After Tax Day: Take These Two Action StepsSubmitted by David Vaughan Investments, LLC on June 29th, 2022
The April tax filing deadline has passed, but that doesn’t mean you should push your taxes out of your mind until next year. Here are two tax-related actions that you should consider taking in the near term:
Retain the Requisite Records
Depending on the specific issue, the IRS has years to audit your tax return so it’s critical to maintain the records you may need to defend yourself. You generally need to keep the documents that support your income, deductions and credits for at least three years after the tax-filing deadline. (Note that no time limit applies to how long the IRS has to pursue taxpayers who don’t file or file fraudulent returns.) Essential documentation to retain may include: Form W-2 (Wage and Tax Statement), Form 1099-NEC (Nonemployee Compensation), 1099-MISC (Miscellaneous Income), 1099-G (Certain Government Payments), Form 1098 (Mortgage Interest Statement), Property tax payments, Charitable donation receipts, Records related to contributions to and withdrawals from Section 529 plans and Health Savings Accounts, and Records related to deductible retirement plan contributions. Hold on to records relating to property (including improvements to property) until the period of limitations expires for the year in which you dispose of the property. You’ll need those records to calculate your gain or loss.
Plan for Your 2022 Taxes
You should be collecting the documentation you’ll need for next year’s tax filing deadline on an ongoing basis. Keep up-to-date records of items such as charitable donations and mileage expenses. In addition, this is a good time to reassess your current tax withholding to determine if you need to update your Form W-4, (Employee’s Withholding Certificate.) You may want to increase withholding if you owed taxes this year. Conversely, you might want to reduce it if you received a hefty refund. Changes also might be in order if you expect to experience certain major life changes, such as marriage, divorce, childbirth or adoption this year. If you make estimated tax payments throughout the year, consider reevaluating the amounts you pay. You might want to increase or reduce the payments on account of changes in self-employment income, investment income, Social Security benefits and other types of nonwage income. To preempt the risk of a penalty for underpayment of estimated tax, consider paying at least 90% of the tax for the current year or 100% of the tax shown on your prior year’s tax return, whichever amount is less.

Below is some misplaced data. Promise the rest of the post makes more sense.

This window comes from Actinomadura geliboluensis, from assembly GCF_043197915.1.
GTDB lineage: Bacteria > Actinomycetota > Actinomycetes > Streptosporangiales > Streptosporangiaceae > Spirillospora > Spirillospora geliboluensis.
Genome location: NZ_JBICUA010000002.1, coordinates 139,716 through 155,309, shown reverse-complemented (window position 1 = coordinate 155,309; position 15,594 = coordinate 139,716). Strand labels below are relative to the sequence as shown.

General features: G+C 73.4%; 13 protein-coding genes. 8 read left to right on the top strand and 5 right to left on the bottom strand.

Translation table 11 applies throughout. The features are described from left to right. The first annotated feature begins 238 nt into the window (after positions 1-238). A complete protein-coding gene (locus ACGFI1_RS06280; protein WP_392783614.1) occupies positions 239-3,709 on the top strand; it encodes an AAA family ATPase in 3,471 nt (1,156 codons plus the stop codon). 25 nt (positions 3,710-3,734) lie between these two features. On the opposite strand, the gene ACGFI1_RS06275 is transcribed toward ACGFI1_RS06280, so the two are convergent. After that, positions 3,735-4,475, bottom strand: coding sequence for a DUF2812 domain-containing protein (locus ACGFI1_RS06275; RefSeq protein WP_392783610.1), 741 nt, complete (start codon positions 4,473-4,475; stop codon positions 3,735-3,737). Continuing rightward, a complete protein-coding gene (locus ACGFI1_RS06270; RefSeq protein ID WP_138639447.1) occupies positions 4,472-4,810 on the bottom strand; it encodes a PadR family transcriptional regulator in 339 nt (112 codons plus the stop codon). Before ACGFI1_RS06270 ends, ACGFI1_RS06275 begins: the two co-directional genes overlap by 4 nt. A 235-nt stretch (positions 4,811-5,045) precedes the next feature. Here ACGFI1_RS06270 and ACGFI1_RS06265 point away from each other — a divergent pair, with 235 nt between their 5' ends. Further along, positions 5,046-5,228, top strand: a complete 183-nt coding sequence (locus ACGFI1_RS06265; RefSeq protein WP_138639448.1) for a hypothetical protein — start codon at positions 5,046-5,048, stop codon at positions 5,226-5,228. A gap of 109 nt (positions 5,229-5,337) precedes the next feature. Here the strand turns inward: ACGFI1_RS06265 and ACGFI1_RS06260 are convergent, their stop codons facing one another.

When it comes to strategies to reduce your 2022 tax bill, recent downturns in the stock market may have some upside.
- If you have substantial funds in a traditional IRA, this could be a ripe time to convert them to a Roth IRA. Roth IRAs have no required mandatory distributions, and distributions are tax-free. You must pay income tax on the fair market value of the converted assets, but, if you convert securities that have fallen in value or you’re in a lower tax bracket in 2022, you could pay less in taxes now than you would in the future. Moreover, any subsequent appreciation will be tax-free.
- The market downturn could provide loss-harvesting opportunities, too. By selling poorly performing investments before year end, you can offset realized taxable gains on a dollar-for-dollar basis. If you end up with excess losses, you generally can apply up to $3,000 against your ordinary income and carry forward the balance to future tax years.
- If you itemize deductions on your tax return, you also might consider “bunching” expected medical expenses into 2022 to increase the odds that you can claim the medical and dental expense deduction. You’re allowed to deduct unreimbursed expenses that exceed 7.5% of your adjusted gross income. If you expect to have, for example, a knee replacement surgery next winter, accelerating it (and all of the follow-up appointments and physical therapy) into this year could put you over the 7.5% threshold.
Stay Ahead of the Game
Tax planning is an ongoing challenge. Please reach out to your designated DVI Relationship Manager if you’d like help taking the necessary steps to minimize your filing burden and thinking through strategies that could reduce your tax bill.